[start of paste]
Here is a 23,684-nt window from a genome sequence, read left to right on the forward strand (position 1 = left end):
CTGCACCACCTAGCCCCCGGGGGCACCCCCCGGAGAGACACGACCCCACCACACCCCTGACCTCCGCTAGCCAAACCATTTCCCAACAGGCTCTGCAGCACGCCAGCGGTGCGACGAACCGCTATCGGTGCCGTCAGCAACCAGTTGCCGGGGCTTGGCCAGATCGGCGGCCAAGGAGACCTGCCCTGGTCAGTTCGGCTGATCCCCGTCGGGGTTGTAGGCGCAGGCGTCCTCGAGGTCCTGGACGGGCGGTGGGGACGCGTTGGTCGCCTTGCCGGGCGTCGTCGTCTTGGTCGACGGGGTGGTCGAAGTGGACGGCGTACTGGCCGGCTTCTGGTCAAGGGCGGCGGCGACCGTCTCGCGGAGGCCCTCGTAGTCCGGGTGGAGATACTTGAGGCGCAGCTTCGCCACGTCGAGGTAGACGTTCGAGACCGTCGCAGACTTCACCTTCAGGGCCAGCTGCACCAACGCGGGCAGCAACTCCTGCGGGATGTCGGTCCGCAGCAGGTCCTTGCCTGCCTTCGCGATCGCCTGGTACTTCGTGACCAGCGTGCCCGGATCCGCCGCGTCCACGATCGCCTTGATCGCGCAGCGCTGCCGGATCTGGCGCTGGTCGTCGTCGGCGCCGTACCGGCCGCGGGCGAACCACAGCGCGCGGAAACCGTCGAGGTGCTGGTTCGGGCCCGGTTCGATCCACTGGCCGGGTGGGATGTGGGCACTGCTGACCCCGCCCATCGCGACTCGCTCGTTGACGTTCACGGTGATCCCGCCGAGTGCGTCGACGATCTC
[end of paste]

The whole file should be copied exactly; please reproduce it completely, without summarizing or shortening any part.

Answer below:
Here is a 23,684-nt window from a genome sequence, read left to right on the forward strand (position 1 = left end):
CTGCACCACCTAGCCCCCGGGGGCACCCCCCGGAGAGACACGACCCCACCACACCCCTGACCTCCGCTAGCCAAACCATTTCCCAACAGGCTCTGCAGCACGCCAGCGGTGCGACGAACCGCTATCGGTGCCGTCAGCAACCAGTTGCCGGGGCTTGGCCAGATCGGCGGCCAAGGAGACCTGCCCTGGTCAGTTCGGCTGATCCCCGTCGGGGTTGTAGGCGCAGGCGTCCTCGAGGTCCTGGACGGGCGGTGGGGACGCGTTGGTCGCCTTGCCGGGCGTCGTCGTCTTGGTCGACGGGGTGGTCGAAGTGGACGGCGTACTGGCCGGCTTCTGGTCAAGGGCGGCGGCGACCGTCTCGCGGAGGCCCTCGTAGTCCGGGTGGAGATACTTGAGGCGCAGCTTCGCCACGTCGAGGTAGACGTTCGAGACCGTCGCAGACTTCACCTTCAGGGCCAGCTGCACCAACGCGGGCAGCAACTCCTGCGGGATGTCGGTCCGCAGCAGGTCCTTGCCTGCCTTCGCGATCGCCTGGTACTTCGTGACCAGCGTGCCCGGATCCGCCGCGTCCACGATCGCCTTGATCGCGCAGCGCTGCCGGATCTGGCGCTGGTCGTCGTCGGCGCCGTACCGGCCGCGGGCGAACCACAGCGCGCGGAAACCGTCGAGGTGCTGGTTCGGGCCCGGTTCGATCCACTGGCCGGGTGGGATGTGGGCACTGCTGACCCCGCCCATCGCGACTCGCTCGTTGACGTTCACGGTGATCCCGCCGAGTGCGTCGACGATCTC